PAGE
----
Pathos is the Greek word for sympathy. Or according to Merriam-Webster: “a quality that causes people to feel sympathy and sadness”. I use this word a lot as I coach people to be more effective speakers, presenters, and influencers. But I think it is much more than generating sympathy.
Aristotle suggested that Pathos (along with Ethos and Logos) is paramount for a speaker’s success – especially in the art of persuasion. He believed that Pathos really is the ability to get the audience to “feel” for the speaker or persuader. Of course, this should be ethical, never manipulative. Otherwise it’s not authentic, and thus it’s short-term. And if it were not authentic, it would hurt the speaker’s credibility (Ethos!).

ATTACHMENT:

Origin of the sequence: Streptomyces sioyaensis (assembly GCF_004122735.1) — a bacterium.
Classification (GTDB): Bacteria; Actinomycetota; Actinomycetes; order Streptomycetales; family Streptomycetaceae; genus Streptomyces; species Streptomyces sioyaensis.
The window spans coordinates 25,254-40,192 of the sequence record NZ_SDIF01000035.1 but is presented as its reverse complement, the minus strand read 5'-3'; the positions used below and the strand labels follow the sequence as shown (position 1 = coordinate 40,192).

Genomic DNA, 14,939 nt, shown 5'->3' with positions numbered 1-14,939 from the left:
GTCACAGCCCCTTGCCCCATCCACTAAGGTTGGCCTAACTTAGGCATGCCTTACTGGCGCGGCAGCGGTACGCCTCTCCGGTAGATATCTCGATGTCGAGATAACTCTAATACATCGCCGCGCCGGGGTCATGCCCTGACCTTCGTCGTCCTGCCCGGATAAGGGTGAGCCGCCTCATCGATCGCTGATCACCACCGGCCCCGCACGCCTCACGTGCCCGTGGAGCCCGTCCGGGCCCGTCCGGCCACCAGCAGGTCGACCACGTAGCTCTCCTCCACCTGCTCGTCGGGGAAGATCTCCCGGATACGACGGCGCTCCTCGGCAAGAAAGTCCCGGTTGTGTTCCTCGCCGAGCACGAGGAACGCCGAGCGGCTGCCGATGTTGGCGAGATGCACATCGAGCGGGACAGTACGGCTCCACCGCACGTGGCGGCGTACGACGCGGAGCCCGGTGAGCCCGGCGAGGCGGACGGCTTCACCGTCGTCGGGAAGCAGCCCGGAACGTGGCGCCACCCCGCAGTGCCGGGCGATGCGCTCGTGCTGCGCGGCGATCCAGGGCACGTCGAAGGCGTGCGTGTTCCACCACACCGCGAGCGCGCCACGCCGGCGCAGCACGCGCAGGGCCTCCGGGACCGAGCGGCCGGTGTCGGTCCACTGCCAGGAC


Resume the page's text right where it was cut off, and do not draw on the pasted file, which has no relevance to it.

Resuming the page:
Pathos has cousins in the English language, and empathy is one of them. And we all know that empathy is different from sympathy. Empathy is the ability to relate, to understand, to attempt to feel the emotions and feelings of another.
Daniel Goleman suggests empathy is key in his emotional intelligence model. Stephen Covey reminds us of its importance with his 7 Habits – one being “Seek first to understand and then to be understood”.
I really like the word “Pathos”, and it’s connection to empathy. And I further believe it is even more. In order to have empathy, I think we need to invoke emotion - even perhaps invoke passion. This passion should be appropriate to the moment, to the topic, and to the audience. And we can create passion by demonstrating interest and energy. This in turn, engages our audience – whether the audience is one person or many.
Thus, Pathos is really important – in relationships, in business, in communication.
Tips on building your Pathos:
And – if you are trying to figure out what your “Brand” is or your “Style” or your “Story”, Pathos is a great way to start.